The thought-provoking documentary Class Divide is a timely look at the widening divide between the “haves” and “have nots.” Young people on both sides of the gap offer unique and honest insights that challenge common perceptions about inequality today.
In the final part of their trilogy about economic forces affecting ordinary people, director Marc Levin and producer Daphne Pinkerson (HBO’s Schmatta: Rags to Riches to Rags and Hard Times: Lost on Long Island) explore the effects of hyper-gentrification and rising economic disparity in one New York City neighborhood, which can be seen as a microcosm of the socioeconomic imbalances across the country, and the world. The film bears witness to the profound effects of gentrification and stagnant class mobility on young people who share a West Chelsea community — yet live in very different worlds — as they try to navigate this rapidly changing landscape.
At the intersection of West 26th Street and 10th Avenue in New York City, two communities are separated by much more than a boulevard. On one side are Avenues: The World School, an elite, state-of-the art private school with a $40,000-plus annual price tag, and multimillion-dollar luxury condos. On the other are the Elliott-Chelsea public-housing projects, home to thousands of underemployed and underserved residents mostly living below the poverty line.
Eight-year-old Rosa looks out from the housing projects to the other side of the street, where the children of privilege question how they landed on top. “My family is poor because we live in the projects,” she says. “I don’t have what I want, necessarily, but I do have people that I love.”
The for-profit Avenues: The World School, which opened in 2012, aims “to prepare children for international life.” This private school attracts children from New York’s 1% at an annual cost of more than $40,000. “In this neighborhood, I don’t think I can name five people who make over $40,000,” says Elliott-Chelsea resident Hyisheem. For a community with an unemployment rate of 50%, where an average family of four’s yearly income is roughly half the school’s tuition for a single student, living across from Avenues can be “like a tease and a smack in the face.”
Avenues is just one example of the way the neighborhood has been dramatically transformed. The High Line, a once-abandoned elevated railroad track, was reborn and turned into a wildly popular public park in 2009. Attracting five million people a year, The High Line has transformed a once-gritty area into the hottest neighborhood in NYC’s high-end real-estate market. “Every building is trying to outdo each other,” explains Community Board Committee co-chair Joe Restuccia.
However, many buyers in this current wave of gentrification seem to have no desire to integrate into the established lower-income community. Almost 40% of high-end residences have been sold to foreign or anonymous clients, and the average rent for Chelsea apartments has risen almost ten times faster than Manhattan as a whole, ousting many who can’t afford to keep up. “I just don’t understand why the old can’t be with the new,” says Yasmin Rodriguez, a lifelong West Chelsea resident and parent who is rapidly being priced out of her own neighborhood. “I have so much history here.”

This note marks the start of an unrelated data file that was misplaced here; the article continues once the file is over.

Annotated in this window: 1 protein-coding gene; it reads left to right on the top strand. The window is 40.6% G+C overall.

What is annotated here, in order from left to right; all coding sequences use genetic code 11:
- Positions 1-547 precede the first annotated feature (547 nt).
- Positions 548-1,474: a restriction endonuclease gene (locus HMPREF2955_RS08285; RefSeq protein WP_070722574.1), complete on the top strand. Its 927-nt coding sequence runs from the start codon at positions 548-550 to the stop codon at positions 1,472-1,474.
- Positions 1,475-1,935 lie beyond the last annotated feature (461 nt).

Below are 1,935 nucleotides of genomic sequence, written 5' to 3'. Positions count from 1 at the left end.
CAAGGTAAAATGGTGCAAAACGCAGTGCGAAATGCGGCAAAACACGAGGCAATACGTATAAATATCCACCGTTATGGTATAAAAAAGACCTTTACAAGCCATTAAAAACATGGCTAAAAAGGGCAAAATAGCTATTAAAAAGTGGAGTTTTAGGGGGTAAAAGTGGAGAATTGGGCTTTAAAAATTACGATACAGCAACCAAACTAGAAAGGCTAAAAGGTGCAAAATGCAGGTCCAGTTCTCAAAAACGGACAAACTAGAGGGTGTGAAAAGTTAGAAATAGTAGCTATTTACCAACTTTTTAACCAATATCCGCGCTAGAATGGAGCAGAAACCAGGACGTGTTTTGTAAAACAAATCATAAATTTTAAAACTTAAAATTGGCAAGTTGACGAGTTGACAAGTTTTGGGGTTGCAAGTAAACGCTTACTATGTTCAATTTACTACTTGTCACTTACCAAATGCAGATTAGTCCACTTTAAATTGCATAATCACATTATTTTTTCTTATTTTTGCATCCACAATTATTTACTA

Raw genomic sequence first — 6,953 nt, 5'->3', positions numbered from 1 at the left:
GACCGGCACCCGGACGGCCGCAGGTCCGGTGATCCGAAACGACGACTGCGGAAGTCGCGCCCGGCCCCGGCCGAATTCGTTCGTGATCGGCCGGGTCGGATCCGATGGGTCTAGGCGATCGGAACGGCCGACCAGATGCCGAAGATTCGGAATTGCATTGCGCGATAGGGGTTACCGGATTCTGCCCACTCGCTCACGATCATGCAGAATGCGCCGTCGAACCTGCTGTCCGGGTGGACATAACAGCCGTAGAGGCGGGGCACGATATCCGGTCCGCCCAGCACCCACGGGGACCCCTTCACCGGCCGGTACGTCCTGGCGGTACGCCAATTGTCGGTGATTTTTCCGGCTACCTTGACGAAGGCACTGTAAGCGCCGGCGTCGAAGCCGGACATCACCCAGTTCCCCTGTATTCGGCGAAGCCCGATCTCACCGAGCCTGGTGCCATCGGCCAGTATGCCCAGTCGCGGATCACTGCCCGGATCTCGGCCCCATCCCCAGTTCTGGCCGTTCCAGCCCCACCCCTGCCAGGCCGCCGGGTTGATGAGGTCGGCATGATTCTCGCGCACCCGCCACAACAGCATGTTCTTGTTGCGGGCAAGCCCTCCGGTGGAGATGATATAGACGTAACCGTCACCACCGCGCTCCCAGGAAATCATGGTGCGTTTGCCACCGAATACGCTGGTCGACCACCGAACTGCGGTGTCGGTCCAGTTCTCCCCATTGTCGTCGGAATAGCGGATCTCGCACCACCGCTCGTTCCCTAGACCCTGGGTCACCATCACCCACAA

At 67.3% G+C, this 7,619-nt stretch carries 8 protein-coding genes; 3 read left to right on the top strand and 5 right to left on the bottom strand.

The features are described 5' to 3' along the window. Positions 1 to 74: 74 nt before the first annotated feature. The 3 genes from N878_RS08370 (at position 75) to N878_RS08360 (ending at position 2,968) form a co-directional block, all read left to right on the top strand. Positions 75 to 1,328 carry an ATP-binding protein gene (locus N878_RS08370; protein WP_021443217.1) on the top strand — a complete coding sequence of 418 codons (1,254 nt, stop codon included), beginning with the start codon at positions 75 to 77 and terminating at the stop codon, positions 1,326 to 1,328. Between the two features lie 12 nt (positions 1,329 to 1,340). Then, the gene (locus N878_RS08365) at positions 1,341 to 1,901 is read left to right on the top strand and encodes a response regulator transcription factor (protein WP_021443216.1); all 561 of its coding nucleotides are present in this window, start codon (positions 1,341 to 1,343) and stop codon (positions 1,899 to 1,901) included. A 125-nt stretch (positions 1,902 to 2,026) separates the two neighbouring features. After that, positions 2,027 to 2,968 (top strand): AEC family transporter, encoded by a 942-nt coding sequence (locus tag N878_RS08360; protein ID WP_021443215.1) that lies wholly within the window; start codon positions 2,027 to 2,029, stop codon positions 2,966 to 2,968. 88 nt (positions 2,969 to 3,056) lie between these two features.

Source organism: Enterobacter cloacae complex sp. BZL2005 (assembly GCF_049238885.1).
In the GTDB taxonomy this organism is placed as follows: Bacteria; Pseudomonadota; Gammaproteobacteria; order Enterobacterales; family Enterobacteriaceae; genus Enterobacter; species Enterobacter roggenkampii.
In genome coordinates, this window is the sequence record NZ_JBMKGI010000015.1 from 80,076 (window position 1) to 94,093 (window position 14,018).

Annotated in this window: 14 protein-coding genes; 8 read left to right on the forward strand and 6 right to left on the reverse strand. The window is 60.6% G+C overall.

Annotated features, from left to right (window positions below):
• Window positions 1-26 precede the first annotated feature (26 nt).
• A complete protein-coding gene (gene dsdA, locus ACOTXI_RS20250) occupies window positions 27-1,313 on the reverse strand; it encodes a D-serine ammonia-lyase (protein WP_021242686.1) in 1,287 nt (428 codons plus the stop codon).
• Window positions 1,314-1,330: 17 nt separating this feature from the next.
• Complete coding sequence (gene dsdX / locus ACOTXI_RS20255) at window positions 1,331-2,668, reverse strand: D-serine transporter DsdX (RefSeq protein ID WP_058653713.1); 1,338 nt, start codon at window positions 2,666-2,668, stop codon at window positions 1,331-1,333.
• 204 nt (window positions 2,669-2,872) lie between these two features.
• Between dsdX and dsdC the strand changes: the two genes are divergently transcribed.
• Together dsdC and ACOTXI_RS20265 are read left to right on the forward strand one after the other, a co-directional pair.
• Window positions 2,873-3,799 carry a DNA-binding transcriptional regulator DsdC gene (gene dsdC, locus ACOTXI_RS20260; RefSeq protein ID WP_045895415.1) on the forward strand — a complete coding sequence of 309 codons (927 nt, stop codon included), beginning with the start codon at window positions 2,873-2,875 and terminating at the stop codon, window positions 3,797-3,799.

Young people on both sides of the street struggle with the juxtaposition of “haves” and “have nots” and what those designations mean for their uncertain futures. On one side, the kids who live in Elliott-Chelsea housing bear witness to rising inequality, and the complex and intersecting issues of public education, affordable housing, immigration and employment opportunities that affect their lives.
While Avenues students seem to have it made, some worry they will never match their parents’ achievements, while being acutely aware that their status wasn’t earned. Avenues student Yasemin says, “Most people work hard,” but also acknowledges the obvious, asking, “Did you have that privilege awarded at birth, or did you not?” Across the street, many feel that Avenues is excluding the community by failing to accept scholarship students from public housing. “It’s not racism, it’s classism,” argues Hyisheem. “It’s the fact that you don’t have what they have.”
After meeting Elliott-Chelsea resident Juwan, Yasemin is inspired to create “115 Steps,” a photo and audio project featuring kids from both sides of the street. When Avenues opens its doors to Rosa and others for a tour, the hope in their faces is undeniable. The school’s decision to accept its first student from Elliott-Chelsea public housing speaks to a willingness to confront the imbalance between rich and poor in their own backyard, and is a hopeful sign that with continued conversation between students and community leaders, change can be embraced, yet managed in a way that preserves what makes New York City so unique: a mix of all kinds of humanity.
The High Line is a “place where everybody, regardless of background, regardless of income, can come together,” explains its co-founder, Joshua David. For kids on both sides of the street, this philosophy will be tested in a neighborhood where hyper-gentrification has brought two communities into close proximity, but with greater disparity than ever before.